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The French sixth chord sounds more dissonant than the Italian and German sixth chords. What is the reason?

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It's because the French 6th chord has an extra tritone.

If we take an Ab Augmented 6th chord, we would have:

Ab C D F#

Ab to D and C to F# are both tritones.

By contrast, the Italian and German versions would only have one: C to F#.

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    So, it is like a diminished 7th(which is also 2 overlapping trritones) but based on the major chord instead? – Caters Feb 13 at 17:47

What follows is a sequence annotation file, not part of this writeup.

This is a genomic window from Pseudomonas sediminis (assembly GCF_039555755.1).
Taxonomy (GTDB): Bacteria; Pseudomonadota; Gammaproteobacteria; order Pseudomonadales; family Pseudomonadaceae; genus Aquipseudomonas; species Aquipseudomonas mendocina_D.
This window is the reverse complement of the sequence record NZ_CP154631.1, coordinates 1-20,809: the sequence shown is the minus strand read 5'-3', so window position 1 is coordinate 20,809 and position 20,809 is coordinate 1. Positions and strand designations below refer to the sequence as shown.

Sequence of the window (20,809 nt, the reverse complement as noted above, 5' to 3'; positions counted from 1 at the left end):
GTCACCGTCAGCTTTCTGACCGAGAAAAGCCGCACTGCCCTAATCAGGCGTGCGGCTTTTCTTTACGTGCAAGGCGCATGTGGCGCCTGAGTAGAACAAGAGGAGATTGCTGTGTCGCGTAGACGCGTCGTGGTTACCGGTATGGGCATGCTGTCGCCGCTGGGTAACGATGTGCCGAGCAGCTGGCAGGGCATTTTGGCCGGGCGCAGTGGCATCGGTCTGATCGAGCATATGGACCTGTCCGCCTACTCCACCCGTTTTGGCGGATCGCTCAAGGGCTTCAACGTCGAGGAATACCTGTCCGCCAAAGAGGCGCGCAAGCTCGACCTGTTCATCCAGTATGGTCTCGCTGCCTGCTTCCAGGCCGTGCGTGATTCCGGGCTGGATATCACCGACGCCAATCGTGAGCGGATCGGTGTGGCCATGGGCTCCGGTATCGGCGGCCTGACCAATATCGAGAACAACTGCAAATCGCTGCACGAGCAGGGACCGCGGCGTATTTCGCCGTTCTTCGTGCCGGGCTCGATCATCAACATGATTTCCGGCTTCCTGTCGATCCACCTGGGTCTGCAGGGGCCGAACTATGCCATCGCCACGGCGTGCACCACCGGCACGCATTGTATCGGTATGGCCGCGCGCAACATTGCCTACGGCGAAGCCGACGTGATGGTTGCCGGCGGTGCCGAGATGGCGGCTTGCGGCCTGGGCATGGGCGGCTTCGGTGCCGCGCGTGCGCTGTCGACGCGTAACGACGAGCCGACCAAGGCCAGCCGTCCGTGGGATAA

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    @Caters I've never thought about it that way. It's true that they both contain two tritones, but their harmonic function is different enough that I'm not sure it is a fruitful line of thinking in any deep sense. But I suppose it does explain why they have similar amounts of dissonance. (The whole step in the FrAug6 is why it sounds even clashier than then dim7) – Ben I. Feb 13 at 20:08
  • Ah, now I got it! While the Italian and the German sixth chords have only one, the French sixth has TWO tritones, the A4 / d5 intervals, which are EXTREMELY dissonant. The tritones are known as "Devils", which were banned in early church music! – Maika_Sakuran0miya Feb 20 at 5:15

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